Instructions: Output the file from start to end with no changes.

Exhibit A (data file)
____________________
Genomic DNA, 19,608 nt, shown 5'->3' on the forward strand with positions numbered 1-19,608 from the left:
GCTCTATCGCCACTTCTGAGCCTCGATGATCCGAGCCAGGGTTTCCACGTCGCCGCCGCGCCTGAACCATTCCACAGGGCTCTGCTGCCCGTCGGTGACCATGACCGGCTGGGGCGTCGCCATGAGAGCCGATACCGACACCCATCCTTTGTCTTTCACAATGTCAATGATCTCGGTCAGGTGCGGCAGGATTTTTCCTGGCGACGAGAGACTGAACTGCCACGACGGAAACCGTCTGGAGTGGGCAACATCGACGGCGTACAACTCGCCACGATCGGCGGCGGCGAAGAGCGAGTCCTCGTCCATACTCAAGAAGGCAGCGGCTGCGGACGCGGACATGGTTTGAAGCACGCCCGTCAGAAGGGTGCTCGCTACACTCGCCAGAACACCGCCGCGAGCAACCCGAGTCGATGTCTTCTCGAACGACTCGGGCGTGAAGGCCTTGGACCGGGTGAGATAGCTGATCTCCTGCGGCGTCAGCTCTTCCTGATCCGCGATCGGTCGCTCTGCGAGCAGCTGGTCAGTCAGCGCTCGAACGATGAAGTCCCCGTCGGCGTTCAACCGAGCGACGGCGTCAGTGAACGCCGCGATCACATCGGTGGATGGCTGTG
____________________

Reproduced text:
Genomic DNA, 19,608 nt, shown 5'->3' on the forward strand with positions numbered 1-19,608 from the left:
GCTCTATCGCCACTTCTGAGCCTCGATGATCCGAGCCAGGGTTTCCACGTCGCCGCCGCGCCTGAACCATTCCACAGGGCTCTGCTGCCCGTCGGTGACCATGACCGGCTGGGGCGTCGCCATGAGAGCCGATACCGACACCCATCCTTTGTCTTTCACAATGTCAATGATCTCGGTCAGGTGCGGCAGGATTTTTCCTGGCGACGAGAGACTGAACTGCCACGACGGAAACCGTCTGGAGTGGGCAACATCGACGGCGTACAACTCGCCACGATCGGCGGCGGCGAAGAGCGAGTCCTCGTCCATACTCAAGAAGGCAGCGGCTGCGGACGCGGACATGGTTTGAAGCACGCCCGTCAGAAGGGTGCTCGCTACACTCGCCAGAACACCGCCGCGAGCAACCCGAGTCGATGTCTTCTCGAACGACTCGGGCGTGAAGGCCTTGGACCGGGTGAGATAGCTGATCTCCTGCGGCGTCAGCTCTTCCTGATCCGCGATCGGTCGCTCTGCGAGCAGCTGGTCAGTCAGCGCTCGAACGATGAAGTCCCCGTCGGCGTTCAACCGAGCGACGGCGTCAGTGAACGCCGCGATCACATCGGTGGATGGCTGTG